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Honda Odyssey vs Dodge/Chrysler minivans

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Comments

  • ed12ed12 Posts: 100
    DAve12

    How do you know load leveling suspension and the deicer will not be avialable? Chrysler's website does not yet list the 2003 models.
  • dave210dave210 Posts: 238
    I know this because I've gone to the Chrysler dealer and compared the sticker of a 2002 T&C Limited and the sticker of a 2003 T&C Limited. I've also sat inside a 2003 to compare.

    No mention of load leveling suspension

    No mention of windshield wiper deicer (apparent since it's no longer on the windshield)

    Deletion of 8-way power driver's seat (tested out a 2003 4-way power seat, and all it does is recline and go forwards and backwards...no more tilt, up, down, etc.)

    Full size spare now an option

    CD player now an option

    And no more CD compartment storage...now it's just an open space like in a Caravan Sport.
  • wardmwardm Posts: 23
    I too have looked at the 2003 T&C. Only the AWD comes standard with the load leveler. All other models of the T&C have it as part of the tow package. Didn't play with the power seats, however, the window stickers on the limited say 8 way power. Also, the 2003 AWD version I saw did have the defroster lines on the windshield at the resting place for the wipers. Do an inventory search on a dealership called "Koons" in Vienna, VA and look at the window stickers on the AWD's. If you find one with the tow package you'll notice that the towing packages do not have the load leveling in the package as it is standard. Now look at the non AWD's that have the towing package and you'll find it costs more and lists the load leveling. Hope this helps.
  • wardmwardm Posts: 23
    I'm not sure why chryslers site does not show the 2003. Doesn't make sense since they are plentiful at local dealers. FYI:The full size spare is also part of the tow package in all models. Take a look at www.kbb.com and look at the standard equipment tab and price the options as well.
  • 4aodge4aodge Posts: 288
    Yet another story that makes it harder for Ody owners to bash past DC quality. There is no doubt in my mind the Odyssey is not up to par with typical Honda quality. Even the 2002 Honda Odyssey with the 5 speed auto is not what it should be in the quality department.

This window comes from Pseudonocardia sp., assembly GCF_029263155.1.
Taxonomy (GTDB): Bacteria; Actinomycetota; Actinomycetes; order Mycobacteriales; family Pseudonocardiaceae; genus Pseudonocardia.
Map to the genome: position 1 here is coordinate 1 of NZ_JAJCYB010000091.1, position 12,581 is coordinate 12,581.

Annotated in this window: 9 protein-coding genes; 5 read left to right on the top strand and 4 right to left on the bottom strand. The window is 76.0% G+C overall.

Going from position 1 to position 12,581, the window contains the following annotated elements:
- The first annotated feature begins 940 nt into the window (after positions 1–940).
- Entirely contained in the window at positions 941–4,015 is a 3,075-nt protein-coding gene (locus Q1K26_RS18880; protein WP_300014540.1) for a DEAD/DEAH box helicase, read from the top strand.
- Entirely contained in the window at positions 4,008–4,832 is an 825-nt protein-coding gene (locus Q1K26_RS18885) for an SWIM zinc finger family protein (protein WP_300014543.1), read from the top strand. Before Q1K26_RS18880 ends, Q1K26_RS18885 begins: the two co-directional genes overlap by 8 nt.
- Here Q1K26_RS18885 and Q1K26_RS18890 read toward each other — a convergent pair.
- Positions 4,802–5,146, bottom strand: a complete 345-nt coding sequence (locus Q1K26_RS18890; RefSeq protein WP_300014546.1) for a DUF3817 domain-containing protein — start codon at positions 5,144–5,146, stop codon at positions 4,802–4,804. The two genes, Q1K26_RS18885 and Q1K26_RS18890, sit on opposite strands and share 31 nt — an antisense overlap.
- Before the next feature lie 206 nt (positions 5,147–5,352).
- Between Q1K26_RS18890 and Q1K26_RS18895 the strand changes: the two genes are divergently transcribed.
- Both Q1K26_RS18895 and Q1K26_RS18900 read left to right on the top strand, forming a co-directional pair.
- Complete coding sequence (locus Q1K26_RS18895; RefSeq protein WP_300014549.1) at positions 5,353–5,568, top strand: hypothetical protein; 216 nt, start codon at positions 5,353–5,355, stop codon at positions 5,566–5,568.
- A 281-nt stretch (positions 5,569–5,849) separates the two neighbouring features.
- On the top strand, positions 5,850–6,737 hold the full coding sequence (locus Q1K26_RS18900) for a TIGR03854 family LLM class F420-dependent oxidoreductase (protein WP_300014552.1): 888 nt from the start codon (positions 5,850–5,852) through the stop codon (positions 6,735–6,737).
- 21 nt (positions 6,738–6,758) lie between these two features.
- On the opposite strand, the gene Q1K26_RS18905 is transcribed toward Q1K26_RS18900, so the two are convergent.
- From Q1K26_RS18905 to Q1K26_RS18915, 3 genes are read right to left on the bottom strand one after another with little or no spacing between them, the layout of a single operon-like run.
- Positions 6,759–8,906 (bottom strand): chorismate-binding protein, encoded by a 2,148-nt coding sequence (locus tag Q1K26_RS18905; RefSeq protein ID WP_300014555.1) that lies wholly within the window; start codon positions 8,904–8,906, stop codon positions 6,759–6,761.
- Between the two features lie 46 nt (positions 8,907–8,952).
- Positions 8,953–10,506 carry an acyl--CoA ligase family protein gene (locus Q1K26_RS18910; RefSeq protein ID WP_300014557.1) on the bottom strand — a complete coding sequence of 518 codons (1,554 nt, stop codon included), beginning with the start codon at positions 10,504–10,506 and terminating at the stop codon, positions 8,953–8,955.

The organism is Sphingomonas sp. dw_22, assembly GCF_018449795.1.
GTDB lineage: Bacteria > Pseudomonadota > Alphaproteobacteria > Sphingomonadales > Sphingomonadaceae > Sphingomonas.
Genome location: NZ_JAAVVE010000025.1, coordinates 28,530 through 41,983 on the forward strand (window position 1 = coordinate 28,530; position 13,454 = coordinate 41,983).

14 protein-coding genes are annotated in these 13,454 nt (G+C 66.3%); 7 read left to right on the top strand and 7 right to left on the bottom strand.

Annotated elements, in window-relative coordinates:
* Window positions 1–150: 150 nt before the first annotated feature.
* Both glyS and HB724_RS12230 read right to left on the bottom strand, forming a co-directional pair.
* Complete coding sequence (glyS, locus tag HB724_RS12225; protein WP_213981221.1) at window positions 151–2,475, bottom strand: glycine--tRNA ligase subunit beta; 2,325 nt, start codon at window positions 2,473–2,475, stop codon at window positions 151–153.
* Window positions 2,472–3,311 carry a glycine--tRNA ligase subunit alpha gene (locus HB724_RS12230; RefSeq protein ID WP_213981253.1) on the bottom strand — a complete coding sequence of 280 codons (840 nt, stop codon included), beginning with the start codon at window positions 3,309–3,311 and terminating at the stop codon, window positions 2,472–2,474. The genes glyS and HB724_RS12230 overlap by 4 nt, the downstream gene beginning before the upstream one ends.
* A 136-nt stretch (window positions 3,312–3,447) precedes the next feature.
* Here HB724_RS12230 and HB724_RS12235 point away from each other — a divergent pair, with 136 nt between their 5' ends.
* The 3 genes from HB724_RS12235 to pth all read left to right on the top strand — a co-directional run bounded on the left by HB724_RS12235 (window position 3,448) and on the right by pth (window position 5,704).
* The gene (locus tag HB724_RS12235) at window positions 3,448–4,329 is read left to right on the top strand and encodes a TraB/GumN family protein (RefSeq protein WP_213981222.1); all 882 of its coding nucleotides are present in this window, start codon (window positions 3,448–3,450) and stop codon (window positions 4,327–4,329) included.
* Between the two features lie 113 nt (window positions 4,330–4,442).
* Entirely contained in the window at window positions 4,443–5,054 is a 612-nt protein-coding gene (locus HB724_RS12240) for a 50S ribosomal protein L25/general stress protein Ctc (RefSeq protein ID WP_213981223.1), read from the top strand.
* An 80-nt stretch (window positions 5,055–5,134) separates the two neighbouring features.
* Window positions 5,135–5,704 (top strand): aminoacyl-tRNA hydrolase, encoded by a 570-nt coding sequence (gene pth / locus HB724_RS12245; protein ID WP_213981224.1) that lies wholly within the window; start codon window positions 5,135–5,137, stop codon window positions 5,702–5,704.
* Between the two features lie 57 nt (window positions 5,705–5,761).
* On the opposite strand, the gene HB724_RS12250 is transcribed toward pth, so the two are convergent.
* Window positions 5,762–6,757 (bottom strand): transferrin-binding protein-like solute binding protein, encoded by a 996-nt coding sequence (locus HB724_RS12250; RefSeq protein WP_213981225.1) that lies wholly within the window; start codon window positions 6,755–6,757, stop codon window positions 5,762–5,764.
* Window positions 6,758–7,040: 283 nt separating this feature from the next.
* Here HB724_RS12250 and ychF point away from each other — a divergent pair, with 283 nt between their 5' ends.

• bdaddybdaddy Posts: 171
    Oh, it doesn't make it harder for me Adam, trust me. Remember, this minivan design is 4 years old (five if you count 2003, but the tranny problem was to have been fixed months ago). How long did it take DC to remedy it's transmission problems? I think every owner of a DC, Ford, or GM product should from time to time thank auto makers like Honda and Toyota, or the American public would still be driving cars and vans with quality reminiscent of the late 70s, early 80s. I wouldn't be so quick to gloat Adam. DC will have it's day again - history has shown us that.
  • I find it interesting that the Odyssey supporters find the 1.6% failure rate of the transmissions to be "no big deal." I mean, if your transmission suddenly shifts from 5th to 2nd at 70mph while rounding a turn you can pretty much say goodbye tarmac and hello off-road (without AWD).

    It seems that some of these same people made a rather big deal about a certain gas tank problem on DC vans. I'm sure that the odds of getting into a severe head-on collision followed by rollover (the basic scenario that discovered the problem in testing) is much less than 1.6% yet DC owners were mocked quite heavily about their exploding fire traps.

    The transmission issue is a safety issue not a reliability issue. It would be as much of a concern to me as the gas tank issue. Since I own a 2001 DGC you can see that it was not much of a concern to me. It is just interesting to me that some on this board can quickly dismiss small percentage problems with their own vehicle while mocking others for their smaller percentage problems
  • mliongmliong Posts: 231
    Although I love my Odyssey, I agree with steel's assesment - the failure rate isn't quite the issue, but it the manner in which it fails is a significant problem.

    If I had to choose between a fireballing minivan, or one that likes to go out of control on a tranny failure, I'd choose NONE of them.

    However, bdady is also correct on one point. It took Chrysler OVER 10 years to resolve their tranny problems - I know for a fact that it stems way back to the early models too. Honda took five. Taking over ten years to admit, isolate and fix a well-known problem is just unacceptable.

    Either way - anyone trying to fix their dead tranny (Ody or DC) due to bad design flaws will meet the same stiff resistance from both automakers when it comes to paying the bill.
  • bdaddybdaddy Posts: 171
    "If I had to choose between a fireballing minivan, or one that likes to go out of control on a tranny failure, I'd choose NONE of them."

    I never said I liked the defect. The gas tank issue is kind of ironic since the accident that brought it to prominence (the one in which the parents survived, but all 5 children perished) happened about 10 miles from my home.
  • dmathews3dmathews3 Posts: 1,739
    mliong said: However, bdady is also correct on one point. It took Chrysler OVER 10 years to resolve their tranny problems - I know for a fact that it stems way back to the early models too. Honda took five.